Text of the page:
British Medical Association Says Stop NZ GM Trials
British Medical Association calls for stop to GM trials- a lesson for NZ
Scotland's leading national newspaper has reported that the British Medical Association is demanding a stop to GM crop trials in a move that must be taken seriously by New Zealand authorities.
" New Zealand authorities cannot pretend that BMA concerns do not exist and push on for GM release here," said Jon Carapiet from GE-Free NZ in food and environment.
" The government's biotechnology strategy must reflect this medical advice or it will be rejected by the wider community," he warned.
The Scotsman reported on 19 November that senior doctors have demanded an immediate halt to genetically modified crop trials being undertaken in Scotland.
The British Medical Association (BMA) has warned that insufficient care is being taken to protect public health.The demand that there should be a moratorium on any further planting of GM crops on a commercial basis is made in a submission to the Scottish parliament's health committee.
The BMA originally set out its case against the further planting of commercially produced GM crops in 1999, but its latest attack is made with the benefit of more information. It will be presented to the health committee, which is conducting an inquiry into GM crops.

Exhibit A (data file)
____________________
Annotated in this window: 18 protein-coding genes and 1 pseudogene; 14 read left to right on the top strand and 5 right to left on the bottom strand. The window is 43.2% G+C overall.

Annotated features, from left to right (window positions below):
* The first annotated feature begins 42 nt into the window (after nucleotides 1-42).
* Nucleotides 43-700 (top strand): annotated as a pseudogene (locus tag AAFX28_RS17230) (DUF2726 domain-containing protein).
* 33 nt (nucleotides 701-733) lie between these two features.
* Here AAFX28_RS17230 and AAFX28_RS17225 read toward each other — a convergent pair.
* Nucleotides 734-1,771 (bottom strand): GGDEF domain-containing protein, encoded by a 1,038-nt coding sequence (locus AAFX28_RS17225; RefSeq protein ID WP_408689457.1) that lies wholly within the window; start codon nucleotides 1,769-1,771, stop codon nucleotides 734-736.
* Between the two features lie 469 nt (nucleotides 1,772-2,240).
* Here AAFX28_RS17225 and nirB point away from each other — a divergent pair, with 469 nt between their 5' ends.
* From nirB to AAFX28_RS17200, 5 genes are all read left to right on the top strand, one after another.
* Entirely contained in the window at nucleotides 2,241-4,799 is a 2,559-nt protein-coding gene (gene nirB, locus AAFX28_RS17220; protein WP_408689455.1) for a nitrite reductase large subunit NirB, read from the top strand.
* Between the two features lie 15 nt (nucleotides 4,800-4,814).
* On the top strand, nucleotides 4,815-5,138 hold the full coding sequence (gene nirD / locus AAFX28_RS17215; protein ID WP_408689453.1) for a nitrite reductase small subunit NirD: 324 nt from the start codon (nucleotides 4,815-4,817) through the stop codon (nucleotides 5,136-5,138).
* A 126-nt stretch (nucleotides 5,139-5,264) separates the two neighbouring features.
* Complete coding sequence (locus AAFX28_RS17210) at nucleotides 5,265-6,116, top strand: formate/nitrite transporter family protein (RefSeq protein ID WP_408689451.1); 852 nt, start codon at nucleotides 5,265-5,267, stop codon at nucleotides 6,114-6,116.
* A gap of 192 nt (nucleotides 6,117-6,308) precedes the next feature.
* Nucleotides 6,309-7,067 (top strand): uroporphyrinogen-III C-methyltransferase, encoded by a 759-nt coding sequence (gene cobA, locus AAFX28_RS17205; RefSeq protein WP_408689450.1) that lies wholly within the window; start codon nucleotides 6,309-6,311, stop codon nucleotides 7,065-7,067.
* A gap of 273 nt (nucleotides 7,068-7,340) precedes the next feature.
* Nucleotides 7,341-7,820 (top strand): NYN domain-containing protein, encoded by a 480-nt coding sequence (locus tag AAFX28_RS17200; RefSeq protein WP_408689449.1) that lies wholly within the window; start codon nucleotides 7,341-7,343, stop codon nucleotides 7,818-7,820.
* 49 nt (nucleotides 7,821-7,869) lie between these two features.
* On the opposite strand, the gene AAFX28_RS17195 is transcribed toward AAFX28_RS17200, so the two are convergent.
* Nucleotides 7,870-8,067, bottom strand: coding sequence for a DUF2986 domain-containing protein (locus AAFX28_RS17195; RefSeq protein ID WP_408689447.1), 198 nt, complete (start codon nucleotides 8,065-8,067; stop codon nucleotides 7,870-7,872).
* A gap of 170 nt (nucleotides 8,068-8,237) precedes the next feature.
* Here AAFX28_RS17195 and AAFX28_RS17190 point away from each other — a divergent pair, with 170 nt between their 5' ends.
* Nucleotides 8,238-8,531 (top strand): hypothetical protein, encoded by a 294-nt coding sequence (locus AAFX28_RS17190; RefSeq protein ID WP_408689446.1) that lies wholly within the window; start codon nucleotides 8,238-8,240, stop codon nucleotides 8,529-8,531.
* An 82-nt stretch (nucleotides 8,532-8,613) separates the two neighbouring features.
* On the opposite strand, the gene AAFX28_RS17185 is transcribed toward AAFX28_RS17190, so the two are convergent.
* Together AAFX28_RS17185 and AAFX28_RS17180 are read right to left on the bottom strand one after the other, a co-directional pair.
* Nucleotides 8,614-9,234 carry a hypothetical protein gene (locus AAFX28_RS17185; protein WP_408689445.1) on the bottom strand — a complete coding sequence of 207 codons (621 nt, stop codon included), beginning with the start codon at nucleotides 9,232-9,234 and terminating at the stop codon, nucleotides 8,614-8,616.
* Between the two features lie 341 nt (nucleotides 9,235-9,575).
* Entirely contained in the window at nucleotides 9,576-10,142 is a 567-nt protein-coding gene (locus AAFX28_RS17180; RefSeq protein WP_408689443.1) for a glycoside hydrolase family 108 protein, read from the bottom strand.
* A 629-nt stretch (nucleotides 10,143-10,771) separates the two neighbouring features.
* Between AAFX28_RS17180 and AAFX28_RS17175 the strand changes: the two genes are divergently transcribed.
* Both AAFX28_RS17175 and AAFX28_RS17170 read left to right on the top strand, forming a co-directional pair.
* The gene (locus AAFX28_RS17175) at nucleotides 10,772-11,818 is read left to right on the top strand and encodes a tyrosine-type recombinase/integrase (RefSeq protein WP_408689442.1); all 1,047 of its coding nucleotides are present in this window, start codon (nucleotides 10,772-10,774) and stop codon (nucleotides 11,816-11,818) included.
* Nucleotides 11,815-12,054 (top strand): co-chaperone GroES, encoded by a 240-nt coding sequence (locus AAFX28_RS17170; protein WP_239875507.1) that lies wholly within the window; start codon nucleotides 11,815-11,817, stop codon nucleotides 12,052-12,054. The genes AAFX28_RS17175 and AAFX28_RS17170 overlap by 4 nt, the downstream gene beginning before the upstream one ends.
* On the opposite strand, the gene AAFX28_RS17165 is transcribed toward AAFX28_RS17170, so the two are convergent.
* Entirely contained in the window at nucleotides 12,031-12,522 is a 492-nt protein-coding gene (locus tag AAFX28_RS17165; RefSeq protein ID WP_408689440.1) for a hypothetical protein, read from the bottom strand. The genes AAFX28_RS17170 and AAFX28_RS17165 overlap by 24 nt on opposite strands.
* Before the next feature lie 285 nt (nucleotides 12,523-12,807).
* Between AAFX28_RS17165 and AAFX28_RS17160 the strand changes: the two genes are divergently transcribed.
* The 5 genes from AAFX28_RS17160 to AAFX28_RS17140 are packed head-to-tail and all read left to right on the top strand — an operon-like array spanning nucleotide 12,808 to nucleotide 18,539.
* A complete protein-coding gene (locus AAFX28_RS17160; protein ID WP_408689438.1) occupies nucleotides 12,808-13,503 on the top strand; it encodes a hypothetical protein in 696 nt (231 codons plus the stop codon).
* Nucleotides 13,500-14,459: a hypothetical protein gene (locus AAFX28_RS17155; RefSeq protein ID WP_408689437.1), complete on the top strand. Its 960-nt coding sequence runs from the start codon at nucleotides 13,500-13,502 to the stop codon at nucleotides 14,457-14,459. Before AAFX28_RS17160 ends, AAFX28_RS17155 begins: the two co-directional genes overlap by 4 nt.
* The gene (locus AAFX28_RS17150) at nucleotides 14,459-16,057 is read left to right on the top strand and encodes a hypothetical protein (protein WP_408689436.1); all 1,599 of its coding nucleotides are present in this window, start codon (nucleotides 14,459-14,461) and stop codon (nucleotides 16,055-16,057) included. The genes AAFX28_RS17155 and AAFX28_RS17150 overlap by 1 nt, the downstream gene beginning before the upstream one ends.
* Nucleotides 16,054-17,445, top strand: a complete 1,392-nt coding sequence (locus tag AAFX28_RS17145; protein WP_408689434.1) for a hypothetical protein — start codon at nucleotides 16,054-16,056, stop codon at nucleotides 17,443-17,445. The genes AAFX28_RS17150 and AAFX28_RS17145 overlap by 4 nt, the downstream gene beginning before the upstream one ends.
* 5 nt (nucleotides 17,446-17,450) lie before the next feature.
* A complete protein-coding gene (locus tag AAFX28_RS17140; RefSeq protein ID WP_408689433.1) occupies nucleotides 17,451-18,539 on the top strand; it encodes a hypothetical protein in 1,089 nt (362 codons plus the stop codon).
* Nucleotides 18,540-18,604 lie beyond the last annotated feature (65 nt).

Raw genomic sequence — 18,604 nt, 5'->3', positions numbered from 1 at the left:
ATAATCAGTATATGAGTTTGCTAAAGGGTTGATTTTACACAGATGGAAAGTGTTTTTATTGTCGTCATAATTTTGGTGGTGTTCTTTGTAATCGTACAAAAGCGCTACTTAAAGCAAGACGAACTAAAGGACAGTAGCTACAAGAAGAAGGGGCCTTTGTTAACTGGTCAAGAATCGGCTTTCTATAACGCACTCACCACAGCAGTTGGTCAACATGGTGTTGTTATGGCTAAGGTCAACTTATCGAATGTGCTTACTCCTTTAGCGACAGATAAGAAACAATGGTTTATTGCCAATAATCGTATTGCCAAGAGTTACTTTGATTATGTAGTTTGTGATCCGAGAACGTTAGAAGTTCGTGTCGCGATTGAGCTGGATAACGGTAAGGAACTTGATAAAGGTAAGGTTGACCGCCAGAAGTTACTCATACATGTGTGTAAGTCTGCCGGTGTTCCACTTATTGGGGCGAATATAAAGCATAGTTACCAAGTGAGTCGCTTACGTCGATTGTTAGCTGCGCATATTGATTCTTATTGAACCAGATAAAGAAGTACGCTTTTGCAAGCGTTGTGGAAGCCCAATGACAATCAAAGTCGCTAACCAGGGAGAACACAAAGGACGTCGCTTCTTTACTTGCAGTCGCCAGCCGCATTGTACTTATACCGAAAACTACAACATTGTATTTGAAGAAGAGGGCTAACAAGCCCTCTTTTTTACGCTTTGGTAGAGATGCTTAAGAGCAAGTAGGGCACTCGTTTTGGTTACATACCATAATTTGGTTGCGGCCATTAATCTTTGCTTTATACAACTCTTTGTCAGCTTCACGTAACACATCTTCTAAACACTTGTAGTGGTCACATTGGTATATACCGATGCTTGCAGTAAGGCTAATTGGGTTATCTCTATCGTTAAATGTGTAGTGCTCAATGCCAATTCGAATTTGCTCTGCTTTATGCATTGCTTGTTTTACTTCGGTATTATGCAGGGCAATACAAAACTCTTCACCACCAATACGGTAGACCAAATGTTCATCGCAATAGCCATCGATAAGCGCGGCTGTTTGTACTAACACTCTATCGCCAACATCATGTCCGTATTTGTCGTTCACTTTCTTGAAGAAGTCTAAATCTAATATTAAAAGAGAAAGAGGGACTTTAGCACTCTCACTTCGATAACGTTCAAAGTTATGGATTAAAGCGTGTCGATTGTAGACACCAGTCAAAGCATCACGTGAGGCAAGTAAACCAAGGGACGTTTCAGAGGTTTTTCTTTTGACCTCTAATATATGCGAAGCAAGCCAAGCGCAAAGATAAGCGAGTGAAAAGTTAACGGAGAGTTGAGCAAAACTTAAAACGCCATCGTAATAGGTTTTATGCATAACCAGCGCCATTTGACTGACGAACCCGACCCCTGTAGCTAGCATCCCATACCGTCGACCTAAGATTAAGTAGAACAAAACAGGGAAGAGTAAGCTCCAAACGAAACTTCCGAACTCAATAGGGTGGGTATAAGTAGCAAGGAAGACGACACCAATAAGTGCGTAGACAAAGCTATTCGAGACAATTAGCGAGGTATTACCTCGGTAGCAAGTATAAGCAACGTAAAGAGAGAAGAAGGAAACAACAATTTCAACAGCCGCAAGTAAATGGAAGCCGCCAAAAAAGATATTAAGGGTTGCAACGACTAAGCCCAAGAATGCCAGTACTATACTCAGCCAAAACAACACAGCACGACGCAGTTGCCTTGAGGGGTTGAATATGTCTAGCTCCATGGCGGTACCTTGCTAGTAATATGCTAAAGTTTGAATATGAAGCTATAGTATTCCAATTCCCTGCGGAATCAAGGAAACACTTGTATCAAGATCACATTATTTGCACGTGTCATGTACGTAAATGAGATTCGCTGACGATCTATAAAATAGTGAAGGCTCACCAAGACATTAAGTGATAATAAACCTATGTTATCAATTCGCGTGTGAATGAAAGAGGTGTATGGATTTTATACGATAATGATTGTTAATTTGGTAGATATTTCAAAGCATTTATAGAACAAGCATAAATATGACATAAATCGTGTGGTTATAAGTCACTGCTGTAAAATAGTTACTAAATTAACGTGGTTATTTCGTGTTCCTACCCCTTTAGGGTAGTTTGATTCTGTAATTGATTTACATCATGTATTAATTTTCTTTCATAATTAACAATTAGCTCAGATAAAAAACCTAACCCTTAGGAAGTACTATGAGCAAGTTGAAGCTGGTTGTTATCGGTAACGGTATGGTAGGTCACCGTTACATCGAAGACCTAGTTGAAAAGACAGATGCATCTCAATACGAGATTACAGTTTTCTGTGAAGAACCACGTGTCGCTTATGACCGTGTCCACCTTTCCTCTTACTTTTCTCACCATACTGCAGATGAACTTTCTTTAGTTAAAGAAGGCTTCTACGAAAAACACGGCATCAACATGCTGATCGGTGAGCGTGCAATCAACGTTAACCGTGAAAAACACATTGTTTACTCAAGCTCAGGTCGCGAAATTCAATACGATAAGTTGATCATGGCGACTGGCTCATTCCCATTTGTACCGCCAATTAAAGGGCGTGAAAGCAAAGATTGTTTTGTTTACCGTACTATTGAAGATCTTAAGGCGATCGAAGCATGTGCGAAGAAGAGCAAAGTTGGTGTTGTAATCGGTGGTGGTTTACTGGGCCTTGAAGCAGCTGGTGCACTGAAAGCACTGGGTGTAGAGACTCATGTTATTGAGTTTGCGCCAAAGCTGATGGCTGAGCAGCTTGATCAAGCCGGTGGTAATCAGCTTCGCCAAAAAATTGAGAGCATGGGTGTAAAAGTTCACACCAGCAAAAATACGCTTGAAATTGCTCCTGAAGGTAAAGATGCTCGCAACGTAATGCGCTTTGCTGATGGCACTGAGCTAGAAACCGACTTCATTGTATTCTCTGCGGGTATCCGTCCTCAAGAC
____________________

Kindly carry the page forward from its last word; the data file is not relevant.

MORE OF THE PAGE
The BMA was asked by the health committee if it believed the Executive should prevent GM crop trials from continuing on the grounds that the policy is against "the precautionary principle to allow them to continue". The BMA responded: "Yes. As with scientific matters, it can be difficult and time consuming to demonstrate safety to an acceptable standard. Safety is a relative matter and is generally based on the results of a robust and thorough search for possible harm.
"There has not yet been a robust and thorough search into the potentiallyharmful effects of GM foodstuffs on human health. On the basis of the precautionary principle, farm-scale trials should not be allowed to continue."
The BMA, which will be represented at the committee hearing by Dr Charles Saunders, a specialist in public health issues, will point out to the MSPs that, following public health disasters such as BSE and foot and mouth disease, public confidence in the scientific community's approach to agriculture has been undermined.
It adds: "Scientists, farmers and politicians need to re-establish public trust. Further research is required into the health and environmental effects of GMOs".
"This may be executed in such a way as not to expose the population to possibly irreversible environmental risk, which may, in turn, have as yet unquantified public health implications."
The BMA refers in its document to worries about the issue of antibiotic resistance. Antibiotic resistance "markers" help identify GM plants and there is evidence that these genes may be transferred to non-GM plants and "possibly into pathogenic organisms causing human disease", it warns.